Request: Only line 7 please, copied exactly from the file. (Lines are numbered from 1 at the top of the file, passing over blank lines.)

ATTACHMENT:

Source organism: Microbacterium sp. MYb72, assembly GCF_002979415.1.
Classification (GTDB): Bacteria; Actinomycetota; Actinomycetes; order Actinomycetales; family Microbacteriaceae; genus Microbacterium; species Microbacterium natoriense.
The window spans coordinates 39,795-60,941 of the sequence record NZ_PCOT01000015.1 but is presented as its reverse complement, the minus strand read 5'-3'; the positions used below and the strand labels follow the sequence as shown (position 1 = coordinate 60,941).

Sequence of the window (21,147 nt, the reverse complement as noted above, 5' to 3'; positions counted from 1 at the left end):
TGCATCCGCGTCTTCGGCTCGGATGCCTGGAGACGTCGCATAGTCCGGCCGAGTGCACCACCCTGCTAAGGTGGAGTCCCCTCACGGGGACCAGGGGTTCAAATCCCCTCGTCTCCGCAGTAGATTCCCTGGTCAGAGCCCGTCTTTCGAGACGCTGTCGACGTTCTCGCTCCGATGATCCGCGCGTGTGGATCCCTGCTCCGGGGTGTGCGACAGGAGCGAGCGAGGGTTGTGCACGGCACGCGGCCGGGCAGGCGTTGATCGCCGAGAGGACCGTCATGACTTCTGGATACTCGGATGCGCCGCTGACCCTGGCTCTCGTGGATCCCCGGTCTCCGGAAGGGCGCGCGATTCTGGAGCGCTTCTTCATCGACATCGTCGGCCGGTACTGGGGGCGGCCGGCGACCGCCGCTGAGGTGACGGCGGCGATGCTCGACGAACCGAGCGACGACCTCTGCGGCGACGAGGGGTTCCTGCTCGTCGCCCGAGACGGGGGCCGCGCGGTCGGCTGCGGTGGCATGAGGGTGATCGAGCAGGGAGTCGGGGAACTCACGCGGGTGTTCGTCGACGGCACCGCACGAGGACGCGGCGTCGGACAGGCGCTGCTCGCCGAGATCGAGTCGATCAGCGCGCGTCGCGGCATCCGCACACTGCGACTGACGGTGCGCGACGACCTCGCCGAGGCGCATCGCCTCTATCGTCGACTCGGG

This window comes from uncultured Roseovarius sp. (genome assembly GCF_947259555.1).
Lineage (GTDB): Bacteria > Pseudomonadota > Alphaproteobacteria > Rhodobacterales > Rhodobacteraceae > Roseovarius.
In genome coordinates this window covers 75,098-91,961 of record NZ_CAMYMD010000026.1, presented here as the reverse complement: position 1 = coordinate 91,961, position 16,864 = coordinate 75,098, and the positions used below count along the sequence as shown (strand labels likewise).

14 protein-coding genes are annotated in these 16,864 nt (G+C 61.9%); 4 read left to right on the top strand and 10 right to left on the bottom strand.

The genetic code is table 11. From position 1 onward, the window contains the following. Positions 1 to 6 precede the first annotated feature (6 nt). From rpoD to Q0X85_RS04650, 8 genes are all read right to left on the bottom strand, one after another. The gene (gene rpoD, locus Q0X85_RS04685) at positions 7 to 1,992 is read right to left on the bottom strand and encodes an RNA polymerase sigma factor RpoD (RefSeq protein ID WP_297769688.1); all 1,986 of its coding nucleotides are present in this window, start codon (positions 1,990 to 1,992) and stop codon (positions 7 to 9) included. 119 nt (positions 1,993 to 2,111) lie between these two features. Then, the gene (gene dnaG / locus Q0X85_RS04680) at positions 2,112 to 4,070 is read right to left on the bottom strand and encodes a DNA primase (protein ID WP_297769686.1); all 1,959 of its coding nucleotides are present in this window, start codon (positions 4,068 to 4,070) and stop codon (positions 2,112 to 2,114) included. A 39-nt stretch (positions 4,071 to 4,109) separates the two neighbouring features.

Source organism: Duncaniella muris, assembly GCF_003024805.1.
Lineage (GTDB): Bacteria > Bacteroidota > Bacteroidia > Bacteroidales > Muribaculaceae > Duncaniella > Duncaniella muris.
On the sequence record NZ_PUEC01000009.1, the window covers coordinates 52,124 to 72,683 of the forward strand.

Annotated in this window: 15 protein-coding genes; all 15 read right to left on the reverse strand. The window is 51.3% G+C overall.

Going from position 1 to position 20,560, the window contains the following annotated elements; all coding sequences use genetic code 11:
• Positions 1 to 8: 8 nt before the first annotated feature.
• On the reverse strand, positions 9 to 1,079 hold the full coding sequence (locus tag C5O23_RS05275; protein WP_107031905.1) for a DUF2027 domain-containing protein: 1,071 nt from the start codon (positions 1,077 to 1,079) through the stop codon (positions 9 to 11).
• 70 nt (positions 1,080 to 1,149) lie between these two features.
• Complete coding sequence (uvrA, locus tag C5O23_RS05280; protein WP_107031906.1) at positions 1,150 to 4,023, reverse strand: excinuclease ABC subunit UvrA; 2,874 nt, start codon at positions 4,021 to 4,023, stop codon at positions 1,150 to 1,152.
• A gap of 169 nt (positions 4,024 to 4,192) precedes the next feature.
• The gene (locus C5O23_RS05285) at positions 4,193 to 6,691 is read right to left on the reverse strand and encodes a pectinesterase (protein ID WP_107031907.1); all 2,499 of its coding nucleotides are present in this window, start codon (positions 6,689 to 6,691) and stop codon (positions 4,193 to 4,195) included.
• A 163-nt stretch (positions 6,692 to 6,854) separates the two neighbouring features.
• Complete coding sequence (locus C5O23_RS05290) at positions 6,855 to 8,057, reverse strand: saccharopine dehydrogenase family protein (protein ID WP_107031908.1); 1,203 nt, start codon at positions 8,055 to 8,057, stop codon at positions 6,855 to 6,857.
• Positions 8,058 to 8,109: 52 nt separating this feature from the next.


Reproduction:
Lineage (GTDB): Bacteria > Pseudomonadota > Alphaproteobacteria > Rhodobacterales > Rhodobacteraceae > Roseovarius.